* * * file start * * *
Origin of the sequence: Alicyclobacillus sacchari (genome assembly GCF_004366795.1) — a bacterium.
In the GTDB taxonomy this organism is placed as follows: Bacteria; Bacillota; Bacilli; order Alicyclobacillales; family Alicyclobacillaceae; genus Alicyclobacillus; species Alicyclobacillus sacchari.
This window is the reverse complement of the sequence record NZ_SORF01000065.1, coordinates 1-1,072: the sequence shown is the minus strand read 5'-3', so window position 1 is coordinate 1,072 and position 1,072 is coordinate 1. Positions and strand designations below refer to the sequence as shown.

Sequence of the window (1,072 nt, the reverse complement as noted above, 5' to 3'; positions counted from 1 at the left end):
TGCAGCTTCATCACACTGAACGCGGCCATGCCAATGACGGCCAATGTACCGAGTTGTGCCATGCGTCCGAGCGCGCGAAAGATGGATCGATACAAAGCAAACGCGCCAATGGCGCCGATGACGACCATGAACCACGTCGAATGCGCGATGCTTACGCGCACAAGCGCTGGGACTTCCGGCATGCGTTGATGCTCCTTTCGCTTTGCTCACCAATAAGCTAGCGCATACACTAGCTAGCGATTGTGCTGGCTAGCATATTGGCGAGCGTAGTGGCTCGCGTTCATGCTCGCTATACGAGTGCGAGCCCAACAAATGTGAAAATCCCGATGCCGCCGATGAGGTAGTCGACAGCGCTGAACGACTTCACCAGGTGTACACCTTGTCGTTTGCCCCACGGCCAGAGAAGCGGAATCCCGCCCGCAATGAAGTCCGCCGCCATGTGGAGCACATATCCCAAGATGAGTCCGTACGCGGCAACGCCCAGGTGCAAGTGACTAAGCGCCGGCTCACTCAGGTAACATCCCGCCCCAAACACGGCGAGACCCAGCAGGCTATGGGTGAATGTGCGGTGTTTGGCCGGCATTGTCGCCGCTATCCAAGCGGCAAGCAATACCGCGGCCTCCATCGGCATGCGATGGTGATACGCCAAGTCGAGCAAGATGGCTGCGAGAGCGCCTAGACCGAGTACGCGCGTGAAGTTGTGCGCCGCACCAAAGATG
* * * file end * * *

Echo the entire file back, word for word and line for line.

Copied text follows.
Origin of the sequence: Alicyclobacillus sacchari (genome assembly GCF_004366795.1) — a bacterium.
In the GTDB taxonomy this organism is placed as follows: Bacteria; Bacillota; Bacilli; order Alicyclobacillales; family Alicyclobacillaceae; genus Alicyclobacillus; species Alicyclobacillus sacchari.
This window is the reverse complement of the sequence record NZ_SORF01000065.1, coordinates 1-1,072: the sequence shown is the minus strand read 5'-3', so window position 1 is coordinate 1,072 and position 1,072 is coordinate 1. Positions and strand designations below refer to the sequence as shown.

Sequence of the window (1,072 nt, the reverse complement as noted above, 5' to 3'; positions counted from 1 at the left end):
TGCAGCTTCATCACACTGAACGCGGCCATGCCAATGACGGCCAATGTACCGAGTTGTGCCATGCGTCCGAGCGCGCGAAAGATGGATCGATACAAAGCAAACGCGCCAATGGCGCCGATGACGACCATGAACCACGTCGAATGCGCGATGCTTACGCGCACAAGCGCTGGGACTTCCGGCATGCGTTGATGCTCCTTTCGCTTTGCTCACCAATAAGCTAGCGCATACACTAGCTAGCGATTGTGCTGGCTAGCATATTGGCGAGCGTAGTGGCTCGCGTTCATGCTCGCTATACGAGTGCGAGCCCAACAAATGTGAAAATCCCGATGCCGCCGATGAGGTAGTCGACAGCGCTGAACGACTTCACCAGGTGTACACCTTGTCGTTTGCCCCACGGCCAGAGAAGCGGAATCCCGCCCGCAATGAAGTCCGCCGCCATGTGGAGCACATATCCCAAGATGAGTCCGTACGCGGCAACGCCCAGGTGCAAGTGACTAAGCGCCGGCTCACTCAGGTAACATCCCGCCCCAAACACGGCGAGACCCAGCAGGCTATGGGTGAATGTGCGGTGTTTGGCCGGCATTGTCGCCGCTATCCAAGCGGCAAGCAATACCGCGGCCTCCATCGGCATGCGATGGTGATACGCCAAGTCGAGCAAGATGGCTGCGAGAGCGCCTAGACCGAGTACGCGCGTGAAGTTGTGCGCCGCACCAAAGATG